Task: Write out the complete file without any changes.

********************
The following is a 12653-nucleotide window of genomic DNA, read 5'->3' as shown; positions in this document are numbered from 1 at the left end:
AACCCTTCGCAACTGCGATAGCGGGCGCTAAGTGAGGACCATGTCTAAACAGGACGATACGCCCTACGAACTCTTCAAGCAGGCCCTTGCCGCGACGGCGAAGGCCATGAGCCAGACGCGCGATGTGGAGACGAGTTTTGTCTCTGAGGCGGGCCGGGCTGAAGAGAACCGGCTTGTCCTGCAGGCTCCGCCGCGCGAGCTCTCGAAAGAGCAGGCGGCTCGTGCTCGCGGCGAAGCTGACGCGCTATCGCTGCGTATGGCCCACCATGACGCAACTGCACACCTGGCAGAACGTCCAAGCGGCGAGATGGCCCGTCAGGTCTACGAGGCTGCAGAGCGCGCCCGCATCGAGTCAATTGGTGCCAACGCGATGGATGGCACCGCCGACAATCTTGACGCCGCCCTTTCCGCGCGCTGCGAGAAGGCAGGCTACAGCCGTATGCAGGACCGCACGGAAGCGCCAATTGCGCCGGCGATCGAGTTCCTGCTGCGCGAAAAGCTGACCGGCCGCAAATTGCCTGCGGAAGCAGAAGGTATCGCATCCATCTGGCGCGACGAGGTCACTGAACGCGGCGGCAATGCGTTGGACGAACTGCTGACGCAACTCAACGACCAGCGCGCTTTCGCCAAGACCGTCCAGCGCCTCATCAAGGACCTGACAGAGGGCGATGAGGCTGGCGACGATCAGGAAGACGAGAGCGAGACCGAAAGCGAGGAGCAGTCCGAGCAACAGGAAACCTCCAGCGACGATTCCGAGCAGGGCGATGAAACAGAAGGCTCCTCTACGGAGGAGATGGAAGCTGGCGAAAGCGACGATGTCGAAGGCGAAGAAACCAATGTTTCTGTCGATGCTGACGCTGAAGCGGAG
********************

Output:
The following is a 12653-nucleotide window of genomic DNA, read 5'->3' as shown; positions in this document are numbered from 1 at the left end:
AACCCTTCGCAACTGCGATAGCGGGCGCTAAGTGAGGACCATGTCTAAACAGGACGATACGCCCTACGAACTCTTCAAGCAGGCCCTTGCCGCGACGGCGAAGGCCATGAGCCAGACGCGCGATGTGGAGACGAGTTTTGTCTCTGAGGCGGGCCGGGCTGAAGAGAACCGGCTTGTCCTGCAGGCTCCGCCGCGCGAGCTCTCGAAAGAGCAGGCGGCTCGTGCTCGCGGCGAAGCTGACGCGCTATCGCTGCGTATGGCCCACCATGACGCAACTGCACACCTGGCAGAACGTCCAAGCGGCGAGATGGCCCGTCAGGTCTACGAGGCTGCAGAGCGCGCCCGCATCGAGTCAATTGGTGCCAACGCGATGGATGGCACCGCCGACAATCTTGACGCCGCCCTTTCCGCGCGCTGCGAGAAGGCAGGCTACAGCCGTATGCAGGACCGCACGGAAGCGCCAATTGCGCCGGCGATCGAGTTCCTGCTGCGCGAAAAGCTGACCGGCCGCAAATTGCCTGCGGAAGCAGAAGGTATCGCATCCATCTGGCGCGACGAGGTCACTGAACGCGGCGGCAATGCGTTGGACGAACTGCTGACGCAACTCAACGACCAGCGCGCTTTCGCCAAGACCGTCCAGCGCCTCATCAAGGACCTGACAGAGGGCGATGAGGCTGGCGACGATCAGGAAGACGAGAGCGAGACCGAAAGCGAGGAGCAGTCCGAGCAACAGGAAACCTCCAGCGACGATTCCGAGCAGGGCGATGAAACAGAAGGCTCCTCTACGGAGGAGATGGAAGCTGGCGAAAGCGACGATGTCGAAGGCGAAGAAACCAATGTTTCTGTCGATGCTGACGCTGAAGCGGAG